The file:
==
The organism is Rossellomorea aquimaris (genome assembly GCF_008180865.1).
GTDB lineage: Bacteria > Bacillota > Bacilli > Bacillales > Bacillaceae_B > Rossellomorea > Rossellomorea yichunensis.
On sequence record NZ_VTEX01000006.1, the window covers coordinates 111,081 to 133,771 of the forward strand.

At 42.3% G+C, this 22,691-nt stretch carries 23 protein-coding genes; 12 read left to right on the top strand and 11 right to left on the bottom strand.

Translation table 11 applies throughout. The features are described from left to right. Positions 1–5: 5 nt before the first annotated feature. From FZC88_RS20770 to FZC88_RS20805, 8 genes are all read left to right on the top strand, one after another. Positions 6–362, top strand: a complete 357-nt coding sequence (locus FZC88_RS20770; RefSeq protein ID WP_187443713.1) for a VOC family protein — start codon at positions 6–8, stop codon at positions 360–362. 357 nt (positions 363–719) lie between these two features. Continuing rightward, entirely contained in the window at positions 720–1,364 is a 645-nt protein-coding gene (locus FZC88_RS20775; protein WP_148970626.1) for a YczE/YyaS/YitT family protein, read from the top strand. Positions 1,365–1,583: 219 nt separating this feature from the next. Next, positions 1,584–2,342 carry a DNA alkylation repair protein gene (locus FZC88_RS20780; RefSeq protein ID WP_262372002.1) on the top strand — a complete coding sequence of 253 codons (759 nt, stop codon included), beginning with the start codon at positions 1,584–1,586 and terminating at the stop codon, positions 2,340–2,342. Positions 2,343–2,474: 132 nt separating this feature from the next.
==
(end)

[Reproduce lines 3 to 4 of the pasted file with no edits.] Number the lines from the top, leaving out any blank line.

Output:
On sequence record NZ_VTEX01000006.1, the window covers coordinates 111,081 to 133,771 of the forward strand.

At 42.3% G+C, this 22,691-nt stretch carries 23 protein-coding genes; 12 read left to right on the top strand and 11 right to left on the bottom strand.